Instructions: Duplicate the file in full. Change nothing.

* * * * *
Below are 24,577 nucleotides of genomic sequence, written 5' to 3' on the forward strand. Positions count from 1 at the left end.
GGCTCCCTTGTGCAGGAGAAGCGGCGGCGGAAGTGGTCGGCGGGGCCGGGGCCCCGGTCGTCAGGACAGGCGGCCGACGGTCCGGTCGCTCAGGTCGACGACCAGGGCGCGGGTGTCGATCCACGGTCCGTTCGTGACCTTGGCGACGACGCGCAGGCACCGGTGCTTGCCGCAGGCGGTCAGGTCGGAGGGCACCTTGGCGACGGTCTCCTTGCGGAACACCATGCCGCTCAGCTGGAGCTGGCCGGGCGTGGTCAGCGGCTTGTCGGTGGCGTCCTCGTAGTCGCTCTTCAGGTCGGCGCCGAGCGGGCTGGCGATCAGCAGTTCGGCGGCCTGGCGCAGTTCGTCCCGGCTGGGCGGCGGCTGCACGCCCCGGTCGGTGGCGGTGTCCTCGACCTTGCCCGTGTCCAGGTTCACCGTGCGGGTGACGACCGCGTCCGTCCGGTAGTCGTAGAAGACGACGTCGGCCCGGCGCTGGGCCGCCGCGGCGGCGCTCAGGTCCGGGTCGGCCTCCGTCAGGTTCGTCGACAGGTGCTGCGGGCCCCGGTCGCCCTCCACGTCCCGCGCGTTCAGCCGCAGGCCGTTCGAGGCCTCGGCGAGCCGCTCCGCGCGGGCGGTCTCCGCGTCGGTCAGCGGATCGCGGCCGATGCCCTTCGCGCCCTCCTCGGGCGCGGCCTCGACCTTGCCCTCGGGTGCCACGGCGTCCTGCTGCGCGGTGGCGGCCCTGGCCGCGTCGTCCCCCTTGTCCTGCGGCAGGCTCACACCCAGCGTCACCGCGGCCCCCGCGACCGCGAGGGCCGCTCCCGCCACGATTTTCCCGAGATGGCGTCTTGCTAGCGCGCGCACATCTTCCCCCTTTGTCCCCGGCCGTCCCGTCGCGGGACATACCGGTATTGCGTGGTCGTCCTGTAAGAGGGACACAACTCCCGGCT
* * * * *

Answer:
Below are 24,577 nucleotides of genomic sequence, written 5' to 3' on the forward strand. Positions count from 1 at the left end.
GGCTCCCTTGTGCAGGAGAAGCGGCGGCGGAAGTGGTCGGCGGGGCCGGGGCCCCGGTCGTCAGGACAGGCGGCCGACGGTCCGGTCGCTCAGGTCGACGACCAGGGCGCGGGTGTCGATCCACGGTCCGTTCGTGACCTTGGCGACGACGCGCAGGCACCGGTGCTTGCCGCAGGCGGTCAGGTCGGAGGGCACCTTGGCGACGGTCTCCTTGCGGAACACCATGCCGCTCAGCTGGAGCTGGCCGGGCGTGGTCAGCGGCTTGTCGGTGGCGTCCTCGTAGTCGCTCTTCAGGTCGGCGCCGAGCGGGCTGGCGATCAGCAGTTCGGCGGCCTGGCGCAGTTCGTCCCGGCTGGGCGGCGGCTGCACGCCCCGGTCGGTGGCGGTGTCCTCGACCTTGCCCGTGTCCAGGTTCACCGTGCGGGTGACGACCGCGTCCGTCCGGTAGTCGTAGAAGACGACGTCGGCCCGGCGCTGGGCCGCCGCGGCGGCGCTCAGGTCCGGGTCGGCCTCCGTCAGGTTCGTCGACAGGTGCTGCGGGCCCCGGTCGCCCTCCACGTCCCGCGCGTTCAGCCGCAGGCCGTTCGAGGCCTCGGCGAGCCGCTCCGCGCGGGCGGTCTCCGCGTCGGTCAGCGGATCGCGGCCGATGCCCTTCGCGCCCTCCTCGGGCGCGGCCTCGACCTTGCCCTCGGGTGCCACGGCGTCCTGCTGCGCGGTGGCGGCCCTGGCCGCGTCGTCCCCCTTGTCCTGCGGCAGGCTCACACCCAGCGTCACCGCGGCCCCCGCGACCGCGAGGGCCGCTCCCGCCACGATTTTCCCGAGATGGCGTCTTGCTAGCGCGCGCACATCTTCCCCCTTTGTCCCCGGCCGTCCCGTCGCGGGACATACCGGTATTGCGTGGTCGTCCTGTAAGAGGGACACAACTCCCGGCT